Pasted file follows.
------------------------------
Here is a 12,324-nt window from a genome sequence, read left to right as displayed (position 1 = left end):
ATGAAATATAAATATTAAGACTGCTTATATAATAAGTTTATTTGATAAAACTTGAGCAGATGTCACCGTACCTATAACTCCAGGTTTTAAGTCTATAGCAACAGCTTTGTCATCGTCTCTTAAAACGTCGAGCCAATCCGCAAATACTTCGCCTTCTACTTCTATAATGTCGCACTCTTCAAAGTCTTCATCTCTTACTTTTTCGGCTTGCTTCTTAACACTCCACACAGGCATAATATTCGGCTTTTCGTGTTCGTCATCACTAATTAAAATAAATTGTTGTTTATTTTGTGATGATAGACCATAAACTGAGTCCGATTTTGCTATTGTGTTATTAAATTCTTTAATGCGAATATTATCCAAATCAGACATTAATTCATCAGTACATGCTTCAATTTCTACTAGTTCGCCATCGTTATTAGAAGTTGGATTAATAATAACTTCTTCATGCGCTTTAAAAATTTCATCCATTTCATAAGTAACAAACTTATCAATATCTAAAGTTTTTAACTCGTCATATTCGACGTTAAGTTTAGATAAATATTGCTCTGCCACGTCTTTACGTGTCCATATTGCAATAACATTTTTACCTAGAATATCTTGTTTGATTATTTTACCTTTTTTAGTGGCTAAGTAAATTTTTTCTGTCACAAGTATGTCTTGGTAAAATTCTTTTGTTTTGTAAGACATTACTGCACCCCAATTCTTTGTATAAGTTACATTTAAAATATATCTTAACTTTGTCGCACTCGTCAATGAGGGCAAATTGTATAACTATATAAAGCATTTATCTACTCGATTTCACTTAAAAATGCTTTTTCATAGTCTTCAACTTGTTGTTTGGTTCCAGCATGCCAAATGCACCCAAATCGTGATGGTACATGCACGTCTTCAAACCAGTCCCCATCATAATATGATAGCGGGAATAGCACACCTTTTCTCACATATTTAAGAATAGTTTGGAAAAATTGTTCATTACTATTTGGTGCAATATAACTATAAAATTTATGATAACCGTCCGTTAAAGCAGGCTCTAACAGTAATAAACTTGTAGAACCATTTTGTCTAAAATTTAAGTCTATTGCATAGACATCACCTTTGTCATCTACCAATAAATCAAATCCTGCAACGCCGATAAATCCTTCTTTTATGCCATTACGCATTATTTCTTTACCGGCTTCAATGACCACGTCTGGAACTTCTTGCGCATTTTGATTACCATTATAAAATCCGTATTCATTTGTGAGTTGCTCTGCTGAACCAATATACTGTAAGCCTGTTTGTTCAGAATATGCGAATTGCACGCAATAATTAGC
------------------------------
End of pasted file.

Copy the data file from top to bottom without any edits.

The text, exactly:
Here is a 12,324-nt window from a genome sequence, read left to right as displayed (position 1 = left end):
ATGAAATATAAATATTAAGACTGCTTATATAATAAGTTTATTTGATAAAACTTGAGCAGATGTCACCGTACCTATAACTCCAGGTTTTAAGTCTATAGCAACAGCTTTGTCATCGTCTCTTAAAACGTCGAGCCAATCCGCAAATACTTCGCCTTCTACTTCTATAATGTCGCACTCTTCAAAGTCTTCATCTCTTACTTTTTCGGCTTGCTTCTTAACACTCCACACAGGCATAATATTCGGCTTTTCGTGTTCGTCATCACTAATTAAAATAAATTGTTGTTTATTTTGTGATGATAGACCATAAACTGAGTCCGATTTTGCTATTGTGTTATTAAATTCTTTAATGCGAATATTATCCAAATCAGACATTAATTCATCAGTACATGCTTCAATTTCTACTAGTTCGCCATCGTTATTAGAAGTTGGATTAATAATAACTTCTTCATGCGCTTTAAAAATTTCATCCATTTCATAAGTAACAAACTTATCAATATCTAAAGTTTTTAACTCGTCATATTCGACGTTAAGTTTAGATAAATATTGCTCTGCCACGTCTTTACGTGTCCATATTGCAATAACATTTTTACCTAGAATATCTTGTTTGATTATTTTACCTTTTTTAGTGGCTAAGTAAATTTTTTCTGTCACAAGTATGTCTTGGTAAAATTCTTTTGTTTTGTAAGACATTACTGCACCCCAATTCTTTGTATAAGTTACATTTAAAATATATCTTAACTTTGTCGCACTCGTCAATGAGGGCAAATTGTATAACTATATAAAGCATTTATCTACTCGATTTCACTTAAAAATGCTTTTTCATAGTCTTCAACTTGTTGTTTGGTTCCAGCATGCCAAATGCACCCAAATCGTGATGGTACATGCACGTCTTCAAACCAGTCCCCATCATAATATGATAGCGGGAATAGCACACCTTTTCTCACATATTTAAGAATAGTTTGGAAAAATTGTTCATTACTATTTGGTGCAATATAACTATAAAATTTATGATAACCGTCCGTTAAAGCAGGCTCTAACAGTAATAAACTTGTAGAACCATTTTGTCTAAAATTTAAGTCTATTGCATAGACATCACCTTTGTCATCTACCAATAAATCAAATCCTGCAACGCCGATAAATCCTTCTTTTATGCCATTACGCATTATTTCTTTACCGGCTTCAATGACCACGTCTGGAACTTCTTGCGCATTTTGATTACCATTATAAAATCCGTATTCATTTGTGAGTTGCTCTGCTGAACCAATATACTGTAAGCCTGTTTGTTCAGAATATGCGAATTGCACGCAATAATTAGC